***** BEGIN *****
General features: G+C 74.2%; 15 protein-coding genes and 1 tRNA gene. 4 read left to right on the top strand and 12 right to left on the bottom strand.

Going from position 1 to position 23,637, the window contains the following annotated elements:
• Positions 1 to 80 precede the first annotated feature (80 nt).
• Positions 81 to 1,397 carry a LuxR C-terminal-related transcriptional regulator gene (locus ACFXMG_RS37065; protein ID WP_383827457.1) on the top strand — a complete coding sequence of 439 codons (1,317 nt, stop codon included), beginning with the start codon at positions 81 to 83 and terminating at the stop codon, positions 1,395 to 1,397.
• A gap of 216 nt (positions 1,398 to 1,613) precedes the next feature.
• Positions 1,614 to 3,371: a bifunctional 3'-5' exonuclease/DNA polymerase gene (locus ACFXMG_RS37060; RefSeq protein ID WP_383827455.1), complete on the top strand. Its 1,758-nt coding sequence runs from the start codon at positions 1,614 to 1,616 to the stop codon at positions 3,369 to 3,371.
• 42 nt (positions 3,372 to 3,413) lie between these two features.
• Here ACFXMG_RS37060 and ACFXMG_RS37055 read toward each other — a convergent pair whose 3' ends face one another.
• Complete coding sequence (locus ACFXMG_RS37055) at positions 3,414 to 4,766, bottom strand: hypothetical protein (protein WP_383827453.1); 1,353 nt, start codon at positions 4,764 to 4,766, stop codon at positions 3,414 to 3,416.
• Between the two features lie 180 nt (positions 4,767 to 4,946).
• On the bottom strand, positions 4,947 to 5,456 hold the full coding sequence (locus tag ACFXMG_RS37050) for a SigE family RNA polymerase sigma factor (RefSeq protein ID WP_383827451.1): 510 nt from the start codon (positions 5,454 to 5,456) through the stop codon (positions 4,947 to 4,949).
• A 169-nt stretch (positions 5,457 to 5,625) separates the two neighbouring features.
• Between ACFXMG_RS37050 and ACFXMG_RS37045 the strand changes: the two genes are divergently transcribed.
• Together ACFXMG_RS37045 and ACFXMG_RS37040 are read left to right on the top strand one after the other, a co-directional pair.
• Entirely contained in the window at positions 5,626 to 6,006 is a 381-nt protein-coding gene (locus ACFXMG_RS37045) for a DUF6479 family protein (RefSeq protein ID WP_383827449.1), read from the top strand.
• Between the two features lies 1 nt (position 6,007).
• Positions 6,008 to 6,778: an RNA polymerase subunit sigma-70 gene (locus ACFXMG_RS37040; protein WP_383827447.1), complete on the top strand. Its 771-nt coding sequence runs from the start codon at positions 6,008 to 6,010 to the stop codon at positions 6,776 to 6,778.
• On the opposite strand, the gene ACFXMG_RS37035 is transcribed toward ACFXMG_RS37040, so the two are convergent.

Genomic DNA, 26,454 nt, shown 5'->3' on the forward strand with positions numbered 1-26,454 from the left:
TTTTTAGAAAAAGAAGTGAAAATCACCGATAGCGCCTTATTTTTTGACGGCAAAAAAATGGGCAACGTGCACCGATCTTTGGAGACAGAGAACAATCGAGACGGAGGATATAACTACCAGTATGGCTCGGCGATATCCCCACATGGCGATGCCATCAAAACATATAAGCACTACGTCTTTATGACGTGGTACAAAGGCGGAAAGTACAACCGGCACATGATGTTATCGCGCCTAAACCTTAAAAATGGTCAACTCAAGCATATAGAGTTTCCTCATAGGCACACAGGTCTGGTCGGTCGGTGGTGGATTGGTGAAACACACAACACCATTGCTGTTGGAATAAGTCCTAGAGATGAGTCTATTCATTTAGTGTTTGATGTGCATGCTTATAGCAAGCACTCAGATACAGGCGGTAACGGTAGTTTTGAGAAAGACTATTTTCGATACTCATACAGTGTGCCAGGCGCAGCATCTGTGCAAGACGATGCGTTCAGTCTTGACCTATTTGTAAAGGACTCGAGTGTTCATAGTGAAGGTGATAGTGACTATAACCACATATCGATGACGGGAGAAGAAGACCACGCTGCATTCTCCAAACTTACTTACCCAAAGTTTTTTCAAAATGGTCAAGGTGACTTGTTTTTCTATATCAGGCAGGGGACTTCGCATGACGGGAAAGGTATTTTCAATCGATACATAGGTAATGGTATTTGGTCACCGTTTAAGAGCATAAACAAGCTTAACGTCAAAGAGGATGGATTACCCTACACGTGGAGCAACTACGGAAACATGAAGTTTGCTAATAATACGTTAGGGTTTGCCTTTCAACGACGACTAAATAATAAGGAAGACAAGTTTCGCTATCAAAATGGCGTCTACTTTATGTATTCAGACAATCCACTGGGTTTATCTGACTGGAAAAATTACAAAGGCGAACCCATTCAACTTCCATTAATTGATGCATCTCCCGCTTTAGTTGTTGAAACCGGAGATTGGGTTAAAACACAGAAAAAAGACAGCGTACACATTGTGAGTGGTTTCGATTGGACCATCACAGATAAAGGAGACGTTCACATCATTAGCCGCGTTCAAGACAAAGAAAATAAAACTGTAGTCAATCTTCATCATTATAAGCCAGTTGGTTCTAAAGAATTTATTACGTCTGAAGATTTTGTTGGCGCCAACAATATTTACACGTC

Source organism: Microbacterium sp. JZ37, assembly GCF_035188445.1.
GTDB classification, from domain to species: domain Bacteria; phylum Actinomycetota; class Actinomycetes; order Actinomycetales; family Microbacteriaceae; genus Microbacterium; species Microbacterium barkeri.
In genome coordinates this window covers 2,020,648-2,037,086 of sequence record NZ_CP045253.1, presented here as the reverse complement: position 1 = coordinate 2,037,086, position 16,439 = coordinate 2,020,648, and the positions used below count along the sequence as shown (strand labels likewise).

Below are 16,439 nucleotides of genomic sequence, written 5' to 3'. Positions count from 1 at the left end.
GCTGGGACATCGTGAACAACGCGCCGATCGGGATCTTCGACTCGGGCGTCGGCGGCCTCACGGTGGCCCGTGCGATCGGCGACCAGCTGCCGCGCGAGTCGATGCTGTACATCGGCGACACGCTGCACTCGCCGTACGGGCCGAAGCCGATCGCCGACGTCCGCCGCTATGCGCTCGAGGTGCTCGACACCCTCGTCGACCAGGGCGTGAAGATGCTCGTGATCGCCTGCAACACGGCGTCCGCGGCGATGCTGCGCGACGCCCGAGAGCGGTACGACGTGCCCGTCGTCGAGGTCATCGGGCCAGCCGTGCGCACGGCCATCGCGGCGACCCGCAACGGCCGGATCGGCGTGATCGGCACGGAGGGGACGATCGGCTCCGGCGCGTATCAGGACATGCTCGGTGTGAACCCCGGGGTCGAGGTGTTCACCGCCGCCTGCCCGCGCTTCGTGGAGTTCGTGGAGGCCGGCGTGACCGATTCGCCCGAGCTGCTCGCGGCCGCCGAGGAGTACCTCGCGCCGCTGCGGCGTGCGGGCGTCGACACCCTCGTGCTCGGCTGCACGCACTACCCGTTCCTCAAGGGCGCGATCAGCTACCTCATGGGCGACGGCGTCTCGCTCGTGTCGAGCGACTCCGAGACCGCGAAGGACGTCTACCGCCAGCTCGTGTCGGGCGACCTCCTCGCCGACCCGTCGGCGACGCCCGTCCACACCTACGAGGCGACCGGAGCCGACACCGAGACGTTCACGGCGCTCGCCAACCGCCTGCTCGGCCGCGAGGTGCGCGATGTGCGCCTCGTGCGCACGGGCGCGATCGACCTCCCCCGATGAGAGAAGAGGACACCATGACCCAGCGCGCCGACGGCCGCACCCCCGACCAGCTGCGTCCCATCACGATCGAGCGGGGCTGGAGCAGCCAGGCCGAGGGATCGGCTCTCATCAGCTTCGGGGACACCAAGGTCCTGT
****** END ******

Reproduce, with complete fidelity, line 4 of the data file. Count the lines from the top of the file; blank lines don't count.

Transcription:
• Positions 81 to 1,397 carry a LuxR C-terminal-related transcriptional regulator gene (locus ACFXMG_RS37065; protein ID WP_383827457.1) on the top strand — a complete coding sequence of 439 codons (1,317 nt, stop codon included), beginning with the start codon at positions 81 to 83 and terminating at the stop codon, positions 1,395 to 1,397.